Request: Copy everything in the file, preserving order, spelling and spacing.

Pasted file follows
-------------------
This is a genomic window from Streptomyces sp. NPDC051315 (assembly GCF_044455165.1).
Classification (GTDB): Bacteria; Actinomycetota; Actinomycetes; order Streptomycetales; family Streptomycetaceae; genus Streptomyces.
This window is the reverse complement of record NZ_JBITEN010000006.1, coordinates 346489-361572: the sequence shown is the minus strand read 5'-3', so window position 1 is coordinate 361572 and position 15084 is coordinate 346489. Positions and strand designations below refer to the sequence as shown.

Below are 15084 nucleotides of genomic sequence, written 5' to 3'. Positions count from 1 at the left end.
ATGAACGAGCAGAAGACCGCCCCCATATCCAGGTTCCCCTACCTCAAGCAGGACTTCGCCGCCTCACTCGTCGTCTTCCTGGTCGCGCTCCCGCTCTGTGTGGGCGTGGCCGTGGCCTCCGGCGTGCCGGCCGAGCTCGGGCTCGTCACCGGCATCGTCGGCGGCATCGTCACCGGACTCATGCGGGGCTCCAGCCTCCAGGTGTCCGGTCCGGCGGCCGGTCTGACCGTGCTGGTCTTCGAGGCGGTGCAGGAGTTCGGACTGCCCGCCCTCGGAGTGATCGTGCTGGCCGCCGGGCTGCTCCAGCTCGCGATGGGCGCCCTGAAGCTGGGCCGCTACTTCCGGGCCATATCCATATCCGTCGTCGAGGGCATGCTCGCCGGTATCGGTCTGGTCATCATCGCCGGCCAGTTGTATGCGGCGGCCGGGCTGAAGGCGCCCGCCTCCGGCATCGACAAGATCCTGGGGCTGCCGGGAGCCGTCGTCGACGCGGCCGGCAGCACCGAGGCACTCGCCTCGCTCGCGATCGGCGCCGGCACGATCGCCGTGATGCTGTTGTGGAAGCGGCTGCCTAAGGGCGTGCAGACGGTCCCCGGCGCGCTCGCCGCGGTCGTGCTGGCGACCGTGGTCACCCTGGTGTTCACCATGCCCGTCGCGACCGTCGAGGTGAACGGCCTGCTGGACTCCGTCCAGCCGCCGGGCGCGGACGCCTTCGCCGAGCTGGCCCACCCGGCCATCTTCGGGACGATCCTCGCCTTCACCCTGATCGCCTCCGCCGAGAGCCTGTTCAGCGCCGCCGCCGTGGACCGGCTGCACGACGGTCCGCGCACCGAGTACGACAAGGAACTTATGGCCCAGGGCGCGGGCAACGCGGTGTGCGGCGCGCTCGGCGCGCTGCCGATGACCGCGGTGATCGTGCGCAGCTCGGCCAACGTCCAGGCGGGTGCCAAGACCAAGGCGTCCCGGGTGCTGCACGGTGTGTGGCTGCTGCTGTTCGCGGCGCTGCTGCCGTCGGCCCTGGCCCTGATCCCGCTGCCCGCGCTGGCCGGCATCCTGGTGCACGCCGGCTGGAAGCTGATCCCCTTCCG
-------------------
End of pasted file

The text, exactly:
This is a genomic window from Streptomyces sp. NPDC051315 (assembly GCF_044455165.1).
Classification (GTDB): Bacteria; Actinomycetota; Actinomycetes; order Streptomycetales; family Streptomycetaceae; genus Streptomyces.
This window is the reverse complement of record NZ_JBITEN010000006.1, coordinates 346489-361572: the sequence shown is the minus strand read 5'-3', so window position 1 is coordinate 361572 and position 15084 is coordinate 346489. Positions and strand designations below refer to the sequence as shown.

Below are 15084 nucleotides of genomic sequence, written 5' to 3'. Positions count from 1 at the left end.
ATGAACGAGCAGAAGACCGCCCCCATATCCAGGTTCCCCTACCTCAAGCAGGACTTCGCCGCCTCACTCGTCGTCTTCCTGGTCGCGCTCCCGCTCTGTGTGGGCGTGGCCGTGGCCTCCGGCGTGCCGGCCGAGCTCGGGCTCGTCACCGGCATCGTCGGCGGCATCGTCACCGGACTCATGCGGGGCTCCAGCCTCCAGGTGTCCGGTCCGGCGGCCGGTCTGACCGTGCTGGTCTTCGAGGCGGTGCAGGAGTTCGGACTGCCCGCCCTCGGAGTGATCGTGCTGGCCGCCGGGCTGCTCCAGCTCGCGATGGGCGCCCTGAAGCTGGGCCGCTACTTCCGGGCCATATCCATATCCGTCGTCGAGGGCATGCTCGCCGGTATCGGTCTGGTCATCATCGCCGGCCAGTTGTATGCGGCGGCCGGGCTGAAGGCGCCCGCCTCCGGCATCGACAAGATCCTGGGGCTGCCGGGAGCCGTCGTCGACGCGGCCGGCAGCACCGAGGCACTCGCCTCGCTCGCGATCGGCGCCGGCACGATCGCCGTGATGCTGTTGTGGAAGCGGCTGCCTAAGGGCGTGCAGACGGTCCCCGGCGCGCTCGCCGCGGTCGTGCTGGCGACCGTGGTCACCCTGGTGTTCACCATGCCCGTCGCGACCGTCGAGGTGAACGGCCTGCTGGACTCCGTCCAGCCGCCGGGCGCGGACGCCTTCGCCGAGCTGGCCCACCCGGCCATCTTCGGGACGATCCTCGCCTTCACCCTGATCGCCTCCGCCGAGAGCCTGTTCAGCGCCGCCGCCGTGGACCGGCTGCACGACGGTCCGCGCACCGAGTACGACAAGGAACTTATGGCCCAGGGCGCGGGCAACGCGGTGTGCGGCGCGCTCGGCGCGCTGCCGATGACCGCGGTGATCGTGCGCAGCTCGGCCAACGTCCAGGCGGGTGCCAAGACCAAGGCGTCCCGGGTGCTGCACGGTGTGTGGCTGCTGCTGTTCGCGGCGCTGCTGCCGTCGGCCCTGGCCCTGATCCCGCTGCCCGCGCTGGCCGGCATCCTGGTGCACGCCGGCTGGAAGCTGATCCCCTTCCG